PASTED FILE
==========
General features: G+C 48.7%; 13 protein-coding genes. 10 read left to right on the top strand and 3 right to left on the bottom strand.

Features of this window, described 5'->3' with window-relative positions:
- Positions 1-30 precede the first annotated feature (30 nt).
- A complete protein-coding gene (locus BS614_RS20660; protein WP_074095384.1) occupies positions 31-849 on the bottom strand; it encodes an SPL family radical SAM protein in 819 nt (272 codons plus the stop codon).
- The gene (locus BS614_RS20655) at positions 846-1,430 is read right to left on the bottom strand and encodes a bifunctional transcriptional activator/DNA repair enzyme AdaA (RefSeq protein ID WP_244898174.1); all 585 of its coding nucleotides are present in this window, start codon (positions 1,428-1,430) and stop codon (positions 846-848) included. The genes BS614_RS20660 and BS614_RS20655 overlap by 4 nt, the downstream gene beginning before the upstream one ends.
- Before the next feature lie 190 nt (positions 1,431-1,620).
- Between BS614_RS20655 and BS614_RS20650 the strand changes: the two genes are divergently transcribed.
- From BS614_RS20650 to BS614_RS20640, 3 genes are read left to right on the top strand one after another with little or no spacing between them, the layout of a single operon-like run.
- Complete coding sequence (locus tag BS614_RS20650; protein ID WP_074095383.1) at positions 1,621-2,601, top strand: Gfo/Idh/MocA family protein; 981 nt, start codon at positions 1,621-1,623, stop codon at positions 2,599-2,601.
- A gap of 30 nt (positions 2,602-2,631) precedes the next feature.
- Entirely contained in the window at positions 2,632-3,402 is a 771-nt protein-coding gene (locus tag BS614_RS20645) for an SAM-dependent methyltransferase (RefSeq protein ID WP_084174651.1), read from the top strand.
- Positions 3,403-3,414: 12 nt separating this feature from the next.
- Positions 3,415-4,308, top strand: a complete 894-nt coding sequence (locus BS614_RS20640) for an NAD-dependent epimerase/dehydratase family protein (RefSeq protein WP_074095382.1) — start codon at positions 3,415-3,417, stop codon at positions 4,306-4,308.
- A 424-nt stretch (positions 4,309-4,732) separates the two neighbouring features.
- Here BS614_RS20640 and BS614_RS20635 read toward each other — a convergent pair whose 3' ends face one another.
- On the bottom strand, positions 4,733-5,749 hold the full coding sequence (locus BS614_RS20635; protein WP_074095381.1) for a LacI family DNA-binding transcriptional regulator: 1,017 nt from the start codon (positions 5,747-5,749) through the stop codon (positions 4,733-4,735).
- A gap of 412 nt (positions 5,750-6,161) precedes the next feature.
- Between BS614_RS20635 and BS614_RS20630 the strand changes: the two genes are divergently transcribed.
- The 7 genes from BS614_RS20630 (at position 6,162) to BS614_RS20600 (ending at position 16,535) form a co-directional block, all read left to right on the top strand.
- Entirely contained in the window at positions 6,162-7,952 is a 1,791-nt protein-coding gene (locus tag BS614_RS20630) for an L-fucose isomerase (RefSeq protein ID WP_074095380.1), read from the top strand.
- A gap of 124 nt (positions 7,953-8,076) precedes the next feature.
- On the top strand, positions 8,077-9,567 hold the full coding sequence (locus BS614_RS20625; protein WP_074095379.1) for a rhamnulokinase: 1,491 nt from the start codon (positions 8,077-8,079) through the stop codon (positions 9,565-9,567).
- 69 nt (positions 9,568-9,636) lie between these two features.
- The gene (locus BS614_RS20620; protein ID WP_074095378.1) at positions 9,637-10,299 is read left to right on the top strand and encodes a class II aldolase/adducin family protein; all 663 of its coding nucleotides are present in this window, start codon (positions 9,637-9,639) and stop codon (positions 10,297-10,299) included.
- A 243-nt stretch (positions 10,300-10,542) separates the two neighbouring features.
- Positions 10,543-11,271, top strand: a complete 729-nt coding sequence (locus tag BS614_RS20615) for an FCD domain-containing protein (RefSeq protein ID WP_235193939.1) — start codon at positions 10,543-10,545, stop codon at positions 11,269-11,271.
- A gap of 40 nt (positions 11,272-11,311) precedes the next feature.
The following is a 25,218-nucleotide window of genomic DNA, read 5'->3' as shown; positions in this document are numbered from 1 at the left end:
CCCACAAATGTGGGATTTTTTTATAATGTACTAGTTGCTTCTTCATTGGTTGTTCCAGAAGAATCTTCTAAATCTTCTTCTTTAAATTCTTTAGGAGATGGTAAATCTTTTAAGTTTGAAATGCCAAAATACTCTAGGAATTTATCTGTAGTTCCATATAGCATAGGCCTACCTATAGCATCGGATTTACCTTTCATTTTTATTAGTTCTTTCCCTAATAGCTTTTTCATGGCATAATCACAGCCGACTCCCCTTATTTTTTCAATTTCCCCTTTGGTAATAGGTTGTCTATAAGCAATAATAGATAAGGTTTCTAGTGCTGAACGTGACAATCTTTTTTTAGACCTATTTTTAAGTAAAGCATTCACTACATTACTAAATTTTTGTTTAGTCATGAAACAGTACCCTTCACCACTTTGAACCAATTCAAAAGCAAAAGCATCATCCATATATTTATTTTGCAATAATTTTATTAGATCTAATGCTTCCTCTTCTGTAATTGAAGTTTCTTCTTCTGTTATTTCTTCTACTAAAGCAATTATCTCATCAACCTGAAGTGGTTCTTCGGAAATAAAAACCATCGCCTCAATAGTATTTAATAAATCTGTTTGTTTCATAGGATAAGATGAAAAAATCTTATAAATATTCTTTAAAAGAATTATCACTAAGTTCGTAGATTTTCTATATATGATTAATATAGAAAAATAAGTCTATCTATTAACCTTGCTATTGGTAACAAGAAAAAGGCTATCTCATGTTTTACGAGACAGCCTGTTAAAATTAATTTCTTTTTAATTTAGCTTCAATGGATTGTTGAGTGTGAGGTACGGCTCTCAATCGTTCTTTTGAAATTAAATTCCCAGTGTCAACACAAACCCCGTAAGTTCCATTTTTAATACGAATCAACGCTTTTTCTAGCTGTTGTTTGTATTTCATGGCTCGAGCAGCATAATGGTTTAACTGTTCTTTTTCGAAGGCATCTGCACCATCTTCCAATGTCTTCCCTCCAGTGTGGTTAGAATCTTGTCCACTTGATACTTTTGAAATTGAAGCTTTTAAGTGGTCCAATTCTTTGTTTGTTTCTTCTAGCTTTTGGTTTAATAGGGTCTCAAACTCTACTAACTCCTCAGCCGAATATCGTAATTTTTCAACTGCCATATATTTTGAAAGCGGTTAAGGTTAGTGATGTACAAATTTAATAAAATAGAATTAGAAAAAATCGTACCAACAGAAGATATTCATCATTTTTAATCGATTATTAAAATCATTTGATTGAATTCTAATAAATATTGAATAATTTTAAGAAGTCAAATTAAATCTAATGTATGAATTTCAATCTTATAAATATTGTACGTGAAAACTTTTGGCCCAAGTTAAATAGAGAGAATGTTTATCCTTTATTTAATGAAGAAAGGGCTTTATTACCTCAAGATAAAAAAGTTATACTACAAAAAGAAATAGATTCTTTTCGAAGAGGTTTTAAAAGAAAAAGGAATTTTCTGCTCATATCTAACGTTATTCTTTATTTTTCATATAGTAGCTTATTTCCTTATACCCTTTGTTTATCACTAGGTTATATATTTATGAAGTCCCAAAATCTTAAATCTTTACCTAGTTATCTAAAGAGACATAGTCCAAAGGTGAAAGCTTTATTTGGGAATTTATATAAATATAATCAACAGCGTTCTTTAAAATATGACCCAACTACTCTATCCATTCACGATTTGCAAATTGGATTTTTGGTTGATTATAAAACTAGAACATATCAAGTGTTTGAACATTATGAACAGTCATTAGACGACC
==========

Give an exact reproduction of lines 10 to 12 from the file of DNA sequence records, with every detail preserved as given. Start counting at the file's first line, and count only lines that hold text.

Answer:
- A gap of 30 nt (positions 2,602-2,631) precedes the next feature.
- Entirely contained in the window at positions 2,632-3,402 is a 771-nt protein-coding gene (locus tag BS614_RS20645) for an SAM-dependent methyltransferase (RefSeq protein ID WP_084174651.1), read from the top strand.
- Positions 3,403-3,414: 12 nt separating this feature from the next.